Writing with Exercises Part 2

This post is a continuation from last week. I have been asking writers whether exercising influences their writing. Does the discipline of the exercise transfer to the mind, to writing? Does it matter is the activity is solo or team-based? Do they write about their sport? This week I spoke with Ellie Kozlowski and Brendan Lynaugh.

Ellie Kozlowski on yoga and writing:

ellie-yogaI am grateful that my first experience with yoga was a college course at Hampshire College in Amherst, Massachusetts. In addition to learning asanas or postures, I was exposed to some theory and history. This was in 2005. I was hooked immediately. I don’t think I missed one class that semester–which says a lot since it was at 8am Monday morning and I was a 21-year-old university student.

After that initial hook, my practice became sporadic. Sometimes I would go months without practicing. During these lulls I always thought, hey, why aren’t I doing yoga? I always feel better when I’m doing yoga.

Which was true. I didn’t know why exactly, but I always had more energy and slept better when I did yoga. I felt stronger, fitter. Aerobic and cardio activity—like running, which I detest—is easier if I have a regular yoga practice.

After completing my MFA, I taught English in Korea. There, I did a 200-hour yoga teacher certification, which changed my life. It engaged me spiritually like nothing had before. I never thought I could meditate, but 6 months of seated practice made me better at it. AND I enjoyed it.

Sometimes during meditation I had that feeling…like when you go to sleep and wake up and it’s as if there was no time in between. I didn’t engage with thoughts or the normal narration of my inner self. It was just nothingness, a beautiful calm. I’d feel rested and energized afterward. It sounds kind of fruity, but that’s what happened.

Now, I can achieve a kind of moving meditation when I practice yoga. My head is clear, I’m in the moment, time moves neither slowly nor quickly. I turn inward; I feel each breath expand my ribcage; I feel my body from the inside out. Which muscles are holding tension, where I am tired? In some poses I feel strong and powerful…in some relaxed.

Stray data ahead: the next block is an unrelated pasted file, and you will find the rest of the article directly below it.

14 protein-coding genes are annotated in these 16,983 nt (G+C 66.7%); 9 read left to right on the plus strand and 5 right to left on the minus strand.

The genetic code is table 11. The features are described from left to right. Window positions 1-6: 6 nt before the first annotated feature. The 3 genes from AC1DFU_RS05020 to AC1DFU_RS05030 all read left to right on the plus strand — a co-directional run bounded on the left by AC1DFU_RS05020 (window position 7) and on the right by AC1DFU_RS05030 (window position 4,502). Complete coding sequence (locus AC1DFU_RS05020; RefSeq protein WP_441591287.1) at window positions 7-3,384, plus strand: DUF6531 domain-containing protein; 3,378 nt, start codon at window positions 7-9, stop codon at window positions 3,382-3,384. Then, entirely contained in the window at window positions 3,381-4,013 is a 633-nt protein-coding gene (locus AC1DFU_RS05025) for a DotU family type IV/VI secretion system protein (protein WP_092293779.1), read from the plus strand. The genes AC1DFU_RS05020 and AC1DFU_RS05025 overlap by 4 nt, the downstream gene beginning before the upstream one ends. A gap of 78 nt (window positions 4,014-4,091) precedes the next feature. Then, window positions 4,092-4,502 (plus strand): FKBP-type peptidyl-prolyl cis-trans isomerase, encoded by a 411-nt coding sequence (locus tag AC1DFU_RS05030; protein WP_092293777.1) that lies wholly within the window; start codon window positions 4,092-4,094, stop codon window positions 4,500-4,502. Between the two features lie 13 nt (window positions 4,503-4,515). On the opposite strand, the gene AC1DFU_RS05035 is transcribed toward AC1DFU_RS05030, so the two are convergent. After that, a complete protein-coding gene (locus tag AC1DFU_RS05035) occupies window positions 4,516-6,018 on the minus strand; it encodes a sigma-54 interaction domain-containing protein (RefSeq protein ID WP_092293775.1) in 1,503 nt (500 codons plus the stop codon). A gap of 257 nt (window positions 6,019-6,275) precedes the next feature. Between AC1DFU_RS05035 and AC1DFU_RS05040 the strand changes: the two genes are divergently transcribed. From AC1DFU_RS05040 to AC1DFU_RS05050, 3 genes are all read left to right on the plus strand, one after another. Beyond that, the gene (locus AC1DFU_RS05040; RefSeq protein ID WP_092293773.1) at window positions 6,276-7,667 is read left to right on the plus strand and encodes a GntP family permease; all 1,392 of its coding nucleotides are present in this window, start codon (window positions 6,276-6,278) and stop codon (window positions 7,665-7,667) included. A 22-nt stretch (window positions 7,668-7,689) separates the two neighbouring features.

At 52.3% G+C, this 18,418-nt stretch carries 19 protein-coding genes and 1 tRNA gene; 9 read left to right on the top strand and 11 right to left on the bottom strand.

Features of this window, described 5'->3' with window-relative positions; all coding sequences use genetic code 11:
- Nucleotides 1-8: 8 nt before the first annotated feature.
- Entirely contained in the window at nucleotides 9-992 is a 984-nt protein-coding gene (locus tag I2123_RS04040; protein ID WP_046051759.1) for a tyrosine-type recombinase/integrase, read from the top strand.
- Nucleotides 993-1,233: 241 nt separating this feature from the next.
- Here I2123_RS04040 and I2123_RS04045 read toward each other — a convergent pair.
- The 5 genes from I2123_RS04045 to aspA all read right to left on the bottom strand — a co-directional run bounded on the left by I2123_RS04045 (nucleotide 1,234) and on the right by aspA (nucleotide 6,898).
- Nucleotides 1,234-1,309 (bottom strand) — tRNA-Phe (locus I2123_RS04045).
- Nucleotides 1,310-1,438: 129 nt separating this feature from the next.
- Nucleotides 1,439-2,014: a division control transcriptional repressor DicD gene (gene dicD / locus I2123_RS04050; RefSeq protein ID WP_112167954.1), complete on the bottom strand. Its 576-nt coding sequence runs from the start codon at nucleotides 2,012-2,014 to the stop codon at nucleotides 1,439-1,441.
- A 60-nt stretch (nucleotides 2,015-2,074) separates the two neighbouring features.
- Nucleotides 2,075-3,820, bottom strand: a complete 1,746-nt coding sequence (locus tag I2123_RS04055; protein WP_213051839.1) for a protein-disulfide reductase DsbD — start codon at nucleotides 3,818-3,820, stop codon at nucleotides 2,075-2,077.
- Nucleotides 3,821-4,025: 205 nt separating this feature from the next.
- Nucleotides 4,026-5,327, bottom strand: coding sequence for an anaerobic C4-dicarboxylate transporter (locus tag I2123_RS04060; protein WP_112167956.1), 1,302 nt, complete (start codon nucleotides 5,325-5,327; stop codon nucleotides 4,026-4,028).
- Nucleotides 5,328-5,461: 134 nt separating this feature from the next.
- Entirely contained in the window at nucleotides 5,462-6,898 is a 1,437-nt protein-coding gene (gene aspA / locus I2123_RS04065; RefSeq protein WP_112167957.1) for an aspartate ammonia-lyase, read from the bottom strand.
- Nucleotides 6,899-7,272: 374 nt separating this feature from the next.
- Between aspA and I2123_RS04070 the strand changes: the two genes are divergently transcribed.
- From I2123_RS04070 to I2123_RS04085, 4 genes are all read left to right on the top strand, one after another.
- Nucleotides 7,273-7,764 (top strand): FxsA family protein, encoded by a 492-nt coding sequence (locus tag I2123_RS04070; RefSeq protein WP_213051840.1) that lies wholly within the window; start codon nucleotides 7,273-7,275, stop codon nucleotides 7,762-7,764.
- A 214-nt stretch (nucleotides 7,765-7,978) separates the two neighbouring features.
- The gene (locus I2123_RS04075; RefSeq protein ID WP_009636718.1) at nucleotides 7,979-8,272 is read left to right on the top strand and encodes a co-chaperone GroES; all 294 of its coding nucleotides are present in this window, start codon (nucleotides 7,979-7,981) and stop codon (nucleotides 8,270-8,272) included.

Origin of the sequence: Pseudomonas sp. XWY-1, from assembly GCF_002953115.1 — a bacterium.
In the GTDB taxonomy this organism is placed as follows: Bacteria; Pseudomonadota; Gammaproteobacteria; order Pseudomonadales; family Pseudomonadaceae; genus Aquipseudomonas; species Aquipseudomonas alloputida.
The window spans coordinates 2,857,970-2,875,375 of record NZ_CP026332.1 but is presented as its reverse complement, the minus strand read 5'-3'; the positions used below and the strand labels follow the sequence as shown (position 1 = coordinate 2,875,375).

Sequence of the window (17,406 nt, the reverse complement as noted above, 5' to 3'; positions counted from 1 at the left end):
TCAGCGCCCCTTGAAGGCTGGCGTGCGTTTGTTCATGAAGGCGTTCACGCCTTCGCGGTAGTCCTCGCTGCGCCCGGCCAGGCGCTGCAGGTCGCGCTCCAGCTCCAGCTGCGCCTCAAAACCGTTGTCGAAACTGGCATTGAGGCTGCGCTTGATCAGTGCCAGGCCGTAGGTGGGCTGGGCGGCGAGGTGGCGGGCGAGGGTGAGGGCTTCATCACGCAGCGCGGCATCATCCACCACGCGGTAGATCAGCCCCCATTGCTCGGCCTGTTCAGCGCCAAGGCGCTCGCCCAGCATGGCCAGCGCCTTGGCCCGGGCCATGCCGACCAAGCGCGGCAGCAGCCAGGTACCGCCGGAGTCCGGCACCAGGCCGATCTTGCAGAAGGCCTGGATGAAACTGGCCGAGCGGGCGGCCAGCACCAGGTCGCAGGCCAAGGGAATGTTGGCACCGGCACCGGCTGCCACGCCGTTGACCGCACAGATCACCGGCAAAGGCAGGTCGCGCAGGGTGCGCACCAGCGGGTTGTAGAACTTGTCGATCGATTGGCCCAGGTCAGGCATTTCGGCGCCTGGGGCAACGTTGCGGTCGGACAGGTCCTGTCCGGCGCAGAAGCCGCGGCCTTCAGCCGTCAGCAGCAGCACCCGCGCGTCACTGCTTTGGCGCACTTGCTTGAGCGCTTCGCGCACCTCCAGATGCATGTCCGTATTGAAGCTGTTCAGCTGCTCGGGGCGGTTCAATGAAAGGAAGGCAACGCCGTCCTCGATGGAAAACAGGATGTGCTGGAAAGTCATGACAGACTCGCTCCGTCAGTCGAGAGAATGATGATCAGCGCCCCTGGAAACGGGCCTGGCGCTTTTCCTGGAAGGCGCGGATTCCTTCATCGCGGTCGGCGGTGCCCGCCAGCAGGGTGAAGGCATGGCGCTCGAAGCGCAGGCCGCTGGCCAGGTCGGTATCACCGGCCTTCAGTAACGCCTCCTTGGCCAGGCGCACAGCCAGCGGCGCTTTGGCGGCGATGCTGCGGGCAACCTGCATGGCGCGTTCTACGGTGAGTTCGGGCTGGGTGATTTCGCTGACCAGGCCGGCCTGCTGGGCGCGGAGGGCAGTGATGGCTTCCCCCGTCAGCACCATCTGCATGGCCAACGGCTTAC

What does this do for me as a writer? It gives me a chance to go blank. To clear, to reset. To exist instead of observing and taking mental notes all the time. I can take a break from scrawling lines of poetry across the folds of my brain.

When I sit down to write, I clear my brain for writing. This is not the time for to-do lists or reminders. It’s a space to recall an image, to picture a wrinkled hand in a lap.

Yoga has made me more self-aware. Has made me able to take a giant feather duster to my brain and clear away the cobwebs, tuck them into a corner to be accessed later. I can set aside my chattering brain and see what is stirred inside me when I sit down to write.

It isn’t always so neat and pretty. I still get writers block, need to sit patiently and wait for what may emerge as I strike the keys or stare at the screen.

Brendan Lynaugh on teaching tennis and writing:

173_506526619575_8544_nMy parents took me and my brother to the town courts with little $20 dollar rackets one summer when I was maybe six or seven. I remember the glue in the grip would melt in the sun and the grip would get all sticky.  We liked it, so they sent us to the tennis camp down the street for many years.
I started teaching the summer after my freshman year of college.  As a college tennis player, I was able to get a job as a tennis counselor at a sleep-away camp in Connecticut.  I did that for several summers in college and worked a little bit back home in NJ too.  About two years after college, I was back in NJ with no job, so I went back to my old club and got work that summer and then some hours in the fall.  Eventually that became a full-time job for 3 years before I went to grad school out west in Spokane.  I started up again after returning from grad school three years ago. So I’ve more or less been teaching 12 years now, on and off.

It’s funny, sometimes I think teaching tennis is a perfect complement to writing, sometimes not.  It works because it balances things out: active and social v.s. passive (at a desk) and lonely (at a desk).  And I certainly get to meet a range of people and have new experiences.  However, unlike teaching lit or creative writing or working at a magazine or newspaper, I don’t get to think about writing as part of my job.  It’s totally separate.  So if I don’t make time for writing or thinking about writing, I don’t do any.It doesn’t provide a community of support for writing like I imagine being an adjunct prof or English teacher would.

People invariably ask if I’ve read David Foster Wallace (the most famous tennis playing writer) in particular his essay on Federer as Religious Experience in the NY Times.  I have, and it’s fantastic.


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